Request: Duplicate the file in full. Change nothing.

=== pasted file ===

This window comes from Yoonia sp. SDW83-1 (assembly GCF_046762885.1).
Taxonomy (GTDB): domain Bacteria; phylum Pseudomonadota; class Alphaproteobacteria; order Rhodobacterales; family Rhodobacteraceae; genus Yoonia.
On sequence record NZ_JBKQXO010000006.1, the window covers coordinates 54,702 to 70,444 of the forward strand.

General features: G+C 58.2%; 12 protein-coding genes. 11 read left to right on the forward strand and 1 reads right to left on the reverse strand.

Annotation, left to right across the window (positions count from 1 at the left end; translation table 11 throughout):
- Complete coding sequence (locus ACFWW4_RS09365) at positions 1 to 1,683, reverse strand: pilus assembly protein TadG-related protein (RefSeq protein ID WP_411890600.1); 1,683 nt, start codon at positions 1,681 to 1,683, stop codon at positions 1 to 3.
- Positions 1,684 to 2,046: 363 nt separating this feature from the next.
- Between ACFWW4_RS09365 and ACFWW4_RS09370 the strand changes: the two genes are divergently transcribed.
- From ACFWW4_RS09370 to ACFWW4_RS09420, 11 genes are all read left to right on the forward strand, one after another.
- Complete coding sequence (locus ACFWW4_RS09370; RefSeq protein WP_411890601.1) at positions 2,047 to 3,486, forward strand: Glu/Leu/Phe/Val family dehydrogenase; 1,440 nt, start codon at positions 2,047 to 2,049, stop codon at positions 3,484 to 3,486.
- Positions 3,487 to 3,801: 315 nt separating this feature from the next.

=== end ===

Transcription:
This window comes from Yoonia sp. SDW83-1 (assembly GCF_046762885.1).
Taxonomy (GTDB): domain Bacteria; phylum Pseudomonadota; class Alphaproteobacteria; order Rhodobacterales; family Rhodobacteraceae; genus Yoonia.
On sequence record NZ_JBKQXO010000006.1, the window covers coordinates 54,702 to 70,444 of the forward strand.

General features: G+C 58.2%; 12 protein-coding genes. 11 read left to right on the forward strand and 1 reads right to left on the reverse strand.

Annotation, left to right across the window (positions count from 1 at the left end; translation table 11 throughout):
- Complete coding sequence (locus ACFWW4_RS09365) at positions 1 to 1,683, reverse strand: pilus assembly protein TadG-related protein (RefSeq protein ID WP_411890600.1); 1,683 nt, start codon at positions 1,681 to 1,683, stop codon at positions 1 to 3.
- Positions 1,684 to 2,046: 363 nt separating this feature from the next.
- Between ACFWW4_RS09365 and ACFWW4_RS09370 the strand changes: the two genes are divergently transcribed.
- From ACFWW4_RS09370 to ACFWW4_RS09420, 11 genes are all read left to right on the forward strand, one after another.
- Complete coding sequence (locus ACFWW4_RS09370; RefSeq protein WP_411890601.1) at positions 2,047 to 3,486, forward strand: Glu/Leu/Phe/Val family dehydrogenase; 1,440 nt, start codon at positions 2,047 to 2,049, stop codon at positions 3,484 to 3,486.
- Positions 3,487 to 3,801: 315 nt separating this feature from the next.